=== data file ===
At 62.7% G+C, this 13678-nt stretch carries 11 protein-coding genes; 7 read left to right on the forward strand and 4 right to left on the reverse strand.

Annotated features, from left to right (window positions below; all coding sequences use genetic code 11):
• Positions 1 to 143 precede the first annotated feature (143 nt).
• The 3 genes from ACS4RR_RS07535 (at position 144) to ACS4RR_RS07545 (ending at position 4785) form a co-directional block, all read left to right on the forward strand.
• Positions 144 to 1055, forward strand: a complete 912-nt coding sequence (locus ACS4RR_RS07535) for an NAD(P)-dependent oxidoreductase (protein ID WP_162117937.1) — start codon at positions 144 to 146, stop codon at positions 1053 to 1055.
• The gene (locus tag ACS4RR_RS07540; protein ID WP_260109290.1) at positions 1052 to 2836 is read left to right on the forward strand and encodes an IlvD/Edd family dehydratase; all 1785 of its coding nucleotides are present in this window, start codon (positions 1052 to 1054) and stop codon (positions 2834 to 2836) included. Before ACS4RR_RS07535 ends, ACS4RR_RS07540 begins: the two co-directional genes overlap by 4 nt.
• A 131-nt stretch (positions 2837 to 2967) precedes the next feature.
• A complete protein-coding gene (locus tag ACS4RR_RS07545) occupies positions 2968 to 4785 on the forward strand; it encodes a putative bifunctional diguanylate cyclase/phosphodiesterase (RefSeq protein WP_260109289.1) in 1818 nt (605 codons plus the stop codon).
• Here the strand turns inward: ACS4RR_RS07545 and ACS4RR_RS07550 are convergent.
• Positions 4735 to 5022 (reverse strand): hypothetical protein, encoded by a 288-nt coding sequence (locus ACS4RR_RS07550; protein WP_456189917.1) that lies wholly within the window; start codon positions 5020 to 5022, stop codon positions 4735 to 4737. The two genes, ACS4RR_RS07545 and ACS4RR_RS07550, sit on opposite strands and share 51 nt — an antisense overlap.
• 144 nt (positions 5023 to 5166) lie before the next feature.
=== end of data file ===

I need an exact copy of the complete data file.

At 62.7% G+C, this 13678-nt stretch carries 11 protein-coding genes; 7 read left to right on the forward strand and 4 right to left on the reverse strand.

Annotated features, from left to right (window positions below; all coding sequences use genetic code 11):
• Positions 1 to 143 precede the first annotated feature (143 nt).
• The 3 genes from ACS4RR_RS07535 (at position 144) to ACS4RR_RS07545 (ending at position 4785) form a co-directional block, all read left to right on the forward strand.
• Positions 144 to 1055, forward strand: a complete 912-nt coding sequence (locus ACS4RR_RS07535) for an NAD(P)-dependent oxidoreductase (protein ID WP_162117937.1) — start codon at positions 144 to 146, stop codon at positions 1053 to 1055.
• The gene (locus tag ACS4RR_RS07540; protein ID WP_260109290.1) at positions 1052 to 2836 is read left to right on the forward strand and encodes an IlvD/Edd family dehydratase; all 1785 of its coding nucleotides are present in this window, start codon (positions 1052 to 1054) and stop codon (positions 2834 to 2836) included. Before ACS4RR_RS07535 ends, ACS4RR_RS07540 begins: the two co-directional genes overlap by 4 nt.
• A 131-nt stretch (positions 2837 to 2967) precedes the next feature.
• A complete protein-coding gene (locus tag ACS4RR_RS07545) occupies positions 2968 to 4785 on the forward strand; it encodes a putative bifunctional diguanylate cyclase/phosphodiesterase (RefSeq protein WP_260109289.1) in 1818 nt (605 codons plus the stop codon).
• Here the strand turns inward: ACS4RR_RS07545 and ACS4RR_RS07550 are convergent.
• Positions 4735 to 5022 (reverse strand): hypothetical protein, encoded by a 288-nt coding sequence (locus ACS4RR_RS07550; protein WP_456189917.1) that lies wholly within the window; start codon positions 5020 to 5022, stop codon positions 4735 to 4737. The two genes, ACS4RR_RS07545 and ACS4RR_RS07550, sit on opposite strands and share 51 nt — an antisense overlap.
• 144 nt (positions 5023 to 5166) lie before the next feature.